if you're looking for project managers, superintendents, any types of estimators, like we, we have a huge network and we do it all over the country. We also working with high end landscape,


installation companies as well. So yeah, so


that's our clients.

Or, you know,

if you,

if you're just someone who wants to talk and you like want some ideas, like a company or something, and if you're a candidate.




you know, have, you know, looking for a new position and you're in construction or anything like that, you know, please send me your resume as well because I have new positions all the time.


you can find me on my website. It's Suman oh sorry. It's Um,

I'm over LinkedIn, Suman Cherry You can find me.


you can email me. It's really easy. It's

Richard Matthews: Awesome. So if you're in that space,


where you're either looking to hire or you're looking for, you know, to get hired, I would definitely recommend reaching out to,


to see when obviously you got to hear a lot of her story here today and just the kind of values that she wants to put forth into the world.


story with us here today. I [:

Do you have any final words of wisdom for our audience before I hit this stop record button?

Suman Cherry: I would just say that, you know, I think the key, and you probably understand this as well, is that you have to do things before you're ready a lot of times because you know, hiring is one of those things. You don't want to be put in a situation where You, if you have the opportunity to start looking for someone before you're ready, it's always optimal time to do it because you don't want people in your organization to get burned out because they're taking on a lot of other responsibilities and it puts you in a very scarcity place where you're just having to make kind of more desperate based decisions when you're hiring.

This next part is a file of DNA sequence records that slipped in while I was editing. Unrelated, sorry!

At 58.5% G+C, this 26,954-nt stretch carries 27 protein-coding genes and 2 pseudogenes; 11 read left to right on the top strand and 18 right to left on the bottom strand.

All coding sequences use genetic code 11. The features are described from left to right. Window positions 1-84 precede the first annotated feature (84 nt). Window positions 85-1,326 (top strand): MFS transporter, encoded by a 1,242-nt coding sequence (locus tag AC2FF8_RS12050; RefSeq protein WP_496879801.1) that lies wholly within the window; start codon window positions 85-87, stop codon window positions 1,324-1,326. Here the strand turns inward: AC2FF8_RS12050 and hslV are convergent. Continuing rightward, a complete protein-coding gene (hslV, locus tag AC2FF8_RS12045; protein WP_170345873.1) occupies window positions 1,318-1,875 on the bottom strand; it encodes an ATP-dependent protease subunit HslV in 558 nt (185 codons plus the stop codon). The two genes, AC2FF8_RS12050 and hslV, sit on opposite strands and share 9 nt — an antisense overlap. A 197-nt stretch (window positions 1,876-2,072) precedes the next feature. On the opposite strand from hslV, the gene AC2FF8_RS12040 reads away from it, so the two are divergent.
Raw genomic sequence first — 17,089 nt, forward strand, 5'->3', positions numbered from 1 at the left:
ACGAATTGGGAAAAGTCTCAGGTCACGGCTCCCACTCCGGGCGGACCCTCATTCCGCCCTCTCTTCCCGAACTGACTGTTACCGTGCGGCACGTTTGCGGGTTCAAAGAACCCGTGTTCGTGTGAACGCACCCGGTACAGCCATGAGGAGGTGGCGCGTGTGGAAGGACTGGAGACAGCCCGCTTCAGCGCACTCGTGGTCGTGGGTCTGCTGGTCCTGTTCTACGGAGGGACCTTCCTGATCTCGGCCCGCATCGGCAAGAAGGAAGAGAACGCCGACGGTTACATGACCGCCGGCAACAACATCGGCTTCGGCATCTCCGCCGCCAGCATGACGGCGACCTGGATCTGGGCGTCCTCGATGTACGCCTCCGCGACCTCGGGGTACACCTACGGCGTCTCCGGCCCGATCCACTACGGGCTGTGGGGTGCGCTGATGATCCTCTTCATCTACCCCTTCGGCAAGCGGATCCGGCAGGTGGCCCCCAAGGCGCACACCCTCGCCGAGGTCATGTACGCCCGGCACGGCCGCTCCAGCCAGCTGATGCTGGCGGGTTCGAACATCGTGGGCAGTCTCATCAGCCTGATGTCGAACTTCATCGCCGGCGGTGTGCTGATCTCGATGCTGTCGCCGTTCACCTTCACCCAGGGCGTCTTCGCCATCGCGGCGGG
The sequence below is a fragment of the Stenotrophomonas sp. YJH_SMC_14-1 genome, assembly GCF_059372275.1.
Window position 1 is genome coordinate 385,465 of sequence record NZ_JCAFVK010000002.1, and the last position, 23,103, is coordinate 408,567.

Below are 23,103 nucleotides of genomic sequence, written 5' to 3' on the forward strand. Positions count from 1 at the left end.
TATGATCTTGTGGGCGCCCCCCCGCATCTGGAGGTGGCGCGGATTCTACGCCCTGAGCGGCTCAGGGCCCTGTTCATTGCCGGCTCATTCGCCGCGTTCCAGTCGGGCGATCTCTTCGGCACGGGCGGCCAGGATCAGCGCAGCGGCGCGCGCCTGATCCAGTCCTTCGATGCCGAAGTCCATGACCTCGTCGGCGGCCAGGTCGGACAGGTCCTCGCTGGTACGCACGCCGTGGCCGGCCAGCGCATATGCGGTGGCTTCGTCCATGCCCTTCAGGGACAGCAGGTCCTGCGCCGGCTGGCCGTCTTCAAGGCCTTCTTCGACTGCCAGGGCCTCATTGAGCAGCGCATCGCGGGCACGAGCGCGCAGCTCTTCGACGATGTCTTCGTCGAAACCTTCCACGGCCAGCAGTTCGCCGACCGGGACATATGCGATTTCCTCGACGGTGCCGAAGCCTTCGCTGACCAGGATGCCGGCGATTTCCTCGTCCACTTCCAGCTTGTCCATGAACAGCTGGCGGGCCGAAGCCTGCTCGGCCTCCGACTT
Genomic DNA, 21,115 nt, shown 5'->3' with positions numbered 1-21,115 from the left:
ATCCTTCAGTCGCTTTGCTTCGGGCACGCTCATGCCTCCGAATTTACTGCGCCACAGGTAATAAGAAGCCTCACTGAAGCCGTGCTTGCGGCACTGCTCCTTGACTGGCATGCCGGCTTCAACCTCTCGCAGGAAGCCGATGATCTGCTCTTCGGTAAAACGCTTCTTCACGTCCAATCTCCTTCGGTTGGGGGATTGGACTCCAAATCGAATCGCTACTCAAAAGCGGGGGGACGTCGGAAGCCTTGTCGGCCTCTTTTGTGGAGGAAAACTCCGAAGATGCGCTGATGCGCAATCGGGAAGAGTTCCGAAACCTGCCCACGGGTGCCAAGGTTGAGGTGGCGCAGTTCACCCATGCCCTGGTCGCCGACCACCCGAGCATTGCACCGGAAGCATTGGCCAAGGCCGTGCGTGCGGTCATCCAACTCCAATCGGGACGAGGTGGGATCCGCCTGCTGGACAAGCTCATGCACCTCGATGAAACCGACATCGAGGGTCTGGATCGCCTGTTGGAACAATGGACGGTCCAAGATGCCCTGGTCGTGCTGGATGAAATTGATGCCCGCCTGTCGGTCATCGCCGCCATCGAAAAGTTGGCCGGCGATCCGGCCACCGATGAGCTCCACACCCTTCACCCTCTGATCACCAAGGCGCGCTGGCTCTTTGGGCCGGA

Yeah. So I would definitely say like you have to hire before you're ready. It's just one of those.

Richard Matthews: My,

uh, um,

I agree with that completely because I've made that other mistake where you hire after you're ready.


of capacity [:


our output, we start with the higher end process.


so, and I try to keep all of my staff at 80 capacity or lower because


they need the free time to think and to move and to just be human.


and like, and so if you're running someone at 100 capacity all the time, they're not going to be putting in their best work. And you're always sort of like struggling,


as a business to, you know, just get people in

right on,

right on time.

And so we try to keep everything at that 80 capacity. So I agree with that completely spoken from experience.

Suman Cherry: Well, I mean, it sounds like what you're doing with the company. Like this is you've done. Put some really impactful things and you're doing it. I mean, just having this conversation with you, I can see that you're really doing it the way that really is going to create a lot of value for your company and your people as well and your growth.

So I really think,

Richard Matthews: I

certainly hope so.

Suman Cherry: Yeah.

Yeah. I think it's amazing.

For sure.

Richard Matthews: Thank you very much. And thank you for coming to show today.

Suman Cherry: Thank you [: